After his charming reply to Apion in his Against Apion where he defends the Jewish people and their religion to these ancient slanders of the Jewish people, at last, Josephus presented his autobiography. Originally a part of the Antiquities most of which relates again what was written in The Jewish War but with more information as the authors dispute with a rival historian Justus of Tiberius. Josephus enjoyed imperial patronage of his final days with the Romans under Titus and later his brother and successor Domitian until his death in Rome around 98 - 100 CE.


Bram, Robert Philips, Norma H. Dicky, "Josephus, Flavius," Funk & Wagnalls New Encyclopedia , 1988.

The Oxford Companion to the Bible, 1993.


I am a great fan of the classical historians. When I was in my teens, my grandfather and I used to read some of these old books and discuss them together. Apart from the Shiji, I have never really found the histories of any other ancient civilization to rival them. Josephus is high on my list of favorites.

As with Caesar before him, Josephus' war history portrays him in too favorable a light to be credible. I suppose that is the dilemma of reading the words of an eyewitness with a flair for drama.

A famous story in Book III of the Jewish War is Josephus' suicide pact. He and some of his followers found themselves beseiged in a cave, with the Romans led by Vespasian urging surrender. Josephus says he knew (as a member of the priestly caste he was able to interpret certain dreams) that it was God's desire he should live on as a Roman citizen after the destruction of Judea, but the other Jews with him were unanimously determined to commit collective suicide. Since he was unable to change their minds, and since they were threatening to kill him, he proposed that they should at least find a way to die without committing the grave sin of suicide. They would draw numbered lots. Each man would kill the man who drew the next lowest lot, until only one man with the highest lot remained; the last man would kill himself. The group agreed to this, and lo and behold ("shall we put it down to divine providence or just to luck?") he was the last man. Josephus not only lived, but convinced the last man to live, too, so that he himself would not have to commit the (equally grave) sin of killing a fellow Jew.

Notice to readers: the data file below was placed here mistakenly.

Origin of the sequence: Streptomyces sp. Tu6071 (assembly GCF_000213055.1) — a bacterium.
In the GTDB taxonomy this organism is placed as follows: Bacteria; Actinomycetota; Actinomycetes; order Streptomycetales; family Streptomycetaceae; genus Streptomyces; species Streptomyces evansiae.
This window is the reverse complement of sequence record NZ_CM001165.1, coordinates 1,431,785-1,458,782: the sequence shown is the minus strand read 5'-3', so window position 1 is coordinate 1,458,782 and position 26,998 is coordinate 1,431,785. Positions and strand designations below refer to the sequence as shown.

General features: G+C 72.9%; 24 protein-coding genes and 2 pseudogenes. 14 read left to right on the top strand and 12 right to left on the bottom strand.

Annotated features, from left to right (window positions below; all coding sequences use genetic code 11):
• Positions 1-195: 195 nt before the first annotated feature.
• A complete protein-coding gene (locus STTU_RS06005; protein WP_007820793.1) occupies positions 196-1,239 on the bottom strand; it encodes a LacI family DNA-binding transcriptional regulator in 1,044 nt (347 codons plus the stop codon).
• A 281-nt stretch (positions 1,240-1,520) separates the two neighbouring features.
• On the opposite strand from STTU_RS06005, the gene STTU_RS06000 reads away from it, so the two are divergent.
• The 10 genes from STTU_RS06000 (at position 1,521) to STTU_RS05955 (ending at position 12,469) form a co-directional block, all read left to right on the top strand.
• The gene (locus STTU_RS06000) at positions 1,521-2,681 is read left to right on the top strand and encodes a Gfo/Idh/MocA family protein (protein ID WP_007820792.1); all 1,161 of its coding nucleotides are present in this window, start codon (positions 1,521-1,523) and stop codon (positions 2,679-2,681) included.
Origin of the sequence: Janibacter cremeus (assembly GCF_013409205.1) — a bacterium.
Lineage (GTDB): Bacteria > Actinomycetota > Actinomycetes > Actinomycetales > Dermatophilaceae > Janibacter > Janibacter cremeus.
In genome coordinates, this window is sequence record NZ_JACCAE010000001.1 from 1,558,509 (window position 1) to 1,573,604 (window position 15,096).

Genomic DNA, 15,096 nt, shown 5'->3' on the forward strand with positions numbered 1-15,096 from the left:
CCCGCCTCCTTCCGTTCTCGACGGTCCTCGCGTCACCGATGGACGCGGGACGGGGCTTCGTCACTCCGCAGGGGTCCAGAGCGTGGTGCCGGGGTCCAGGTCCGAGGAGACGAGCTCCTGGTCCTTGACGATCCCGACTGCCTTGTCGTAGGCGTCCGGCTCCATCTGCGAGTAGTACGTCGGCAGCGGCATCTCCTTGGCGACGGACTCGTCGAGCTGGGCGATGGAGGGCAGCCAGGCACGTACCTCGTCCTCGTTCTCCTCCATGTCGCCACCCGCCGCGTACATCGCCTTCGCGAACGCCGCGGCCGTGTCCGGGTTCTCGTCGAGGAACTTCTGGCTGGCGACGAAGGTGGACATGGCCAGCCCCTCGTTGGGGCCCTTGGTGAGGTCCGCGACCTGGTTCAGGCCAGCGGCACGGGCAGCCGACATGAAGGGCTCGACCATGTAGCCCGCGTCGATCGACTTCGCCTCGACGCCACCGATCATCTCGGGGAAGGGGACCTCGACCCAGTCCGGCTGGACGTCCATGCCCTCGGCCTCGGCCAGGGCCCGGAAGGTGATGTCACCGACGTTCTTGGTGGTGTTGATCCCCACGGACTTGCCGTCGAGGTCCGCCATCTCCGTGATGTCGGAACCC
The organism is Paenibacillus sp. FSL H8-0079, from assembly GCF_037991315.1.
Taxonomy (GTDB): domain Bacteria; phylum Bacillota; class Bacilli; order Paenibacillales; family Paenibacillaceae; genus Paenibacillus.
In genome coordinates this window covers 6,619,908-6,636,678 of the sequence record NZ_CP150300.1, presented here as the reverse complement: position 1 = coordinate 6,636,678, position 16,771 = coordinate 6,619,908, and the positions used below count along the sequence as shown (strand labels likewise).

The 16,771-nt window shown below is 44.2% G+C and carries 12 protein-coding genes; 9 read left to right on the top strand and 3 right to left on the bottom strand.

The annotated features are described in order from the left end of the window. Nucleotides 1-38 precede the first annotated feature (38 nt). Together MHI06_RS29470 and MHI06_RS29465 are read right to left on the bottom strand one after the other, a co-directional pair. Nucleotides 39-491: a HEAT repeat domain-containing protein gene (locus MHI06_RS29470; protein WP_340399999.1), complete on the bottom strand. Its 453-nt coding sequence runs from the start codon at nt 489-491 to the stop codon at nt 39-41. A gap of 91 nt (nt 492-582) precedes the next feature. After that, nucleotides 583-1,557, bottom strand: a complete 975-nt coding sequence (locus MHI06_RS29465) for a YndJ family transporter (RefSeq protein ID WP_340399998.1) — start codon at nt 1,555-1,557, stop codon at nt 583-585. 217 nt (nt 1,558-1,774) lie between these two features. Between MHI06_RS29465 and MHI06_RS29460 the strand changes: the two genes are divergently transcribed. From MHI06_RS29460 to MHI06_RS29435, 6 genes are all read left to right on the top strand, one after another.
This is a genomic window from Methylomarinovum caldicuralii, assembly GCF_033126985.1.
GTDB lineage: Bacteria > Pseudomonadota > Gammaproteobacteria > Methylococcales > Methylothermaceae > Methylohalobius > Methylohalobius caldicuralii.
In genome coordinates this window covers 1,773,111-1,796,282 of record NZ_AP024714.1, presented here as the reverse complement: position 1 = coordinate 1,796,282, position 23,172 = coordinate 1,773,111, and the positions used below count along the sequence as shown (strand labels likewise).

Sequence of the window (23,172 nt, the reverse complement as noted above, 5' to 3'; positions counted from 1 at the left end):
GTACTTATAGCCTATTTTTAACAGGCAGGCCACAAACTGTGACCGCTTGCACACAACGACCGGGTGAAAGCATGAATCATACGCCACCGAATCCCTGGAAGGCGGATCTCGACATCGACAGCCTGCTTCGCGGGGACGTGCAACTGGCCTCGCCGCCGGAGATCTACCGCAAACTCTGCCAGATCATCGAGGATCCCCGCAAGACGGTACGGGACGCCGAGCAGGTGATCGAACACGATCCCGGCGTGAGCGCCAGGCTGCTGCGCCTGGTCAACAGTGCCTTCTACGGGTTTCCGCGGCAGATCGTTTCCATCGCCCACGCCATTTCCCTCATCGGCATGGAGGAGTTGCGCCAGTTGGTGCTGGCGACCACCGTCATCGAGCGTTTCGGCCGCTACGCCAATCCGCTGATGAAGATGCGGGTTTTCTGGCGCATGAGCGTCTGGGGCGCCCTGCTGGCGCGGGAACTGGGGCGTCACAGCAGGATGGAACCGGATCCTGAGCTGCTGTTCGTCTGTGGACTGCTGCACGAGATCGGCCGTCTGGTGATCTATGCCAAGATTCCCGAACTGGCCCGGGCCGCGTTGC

This story is well known. (There is actually a class of combinatorial problems in discrete mathematics called the Josephus Problem.) My grandfather remembered reading the story in a Russian version as a boy in what is now Poland. But he remembered the end differently, and indeed the Slavonic version of the tale has Josephus stealthily allowing himself to draw the highest number.

As I reread the book today, the most striking thing is the fanaticism of the Jews in the time of the Second Temple. You cannot help thinking of the extremism of the violent sects of modern Islamists. 1900 years of diaspora seem to have largely eliminated this particular strain of fundamentalism from Judaism. Well, but why don't people recommend reading the Jewish War for understanding Islamist psychology (both peaceful and violent)?

I feel torn, really. There is a part of me that responds hungrily to the message of fundamentalist loyalty to ancient rules of life. What alternative is there to monotheism? The very idea of an alternative seems absurd. Another part of me prefers the amalgamating culture of the Great City, which fundamentalists of all religions generally condemn. Fundamentalists, of course, tend to idolize the simplicity of peasant ways.

In the City, things are not simple. People come within the city walls to see things they would never see in the countryside. They come to hear music their parents never heard, eat things their parents would never have dreamed of eating. They come to trade, they come perhaps in search of forbidden love or forbidden medicine for their country ills. They come to explore ideas that are not accepted in the countryside, and to meet people they could never meet there. They come to ask questions, and maybe to hear questions asked that they can't answer. Monotheism or no, where else would you want to live?

I do understand the pull of fundamentalist monotheism, and I suppose New York is, after all, Babylon or Rome. But I see in it no connection with the human sacrifices of ancient Babylon or the enforced immoralities of Rome. What the City as I have known it stands for is tolerance - of everything but intolerance. What the City stands for is something immensely good, and better than what people who speak for God usually say.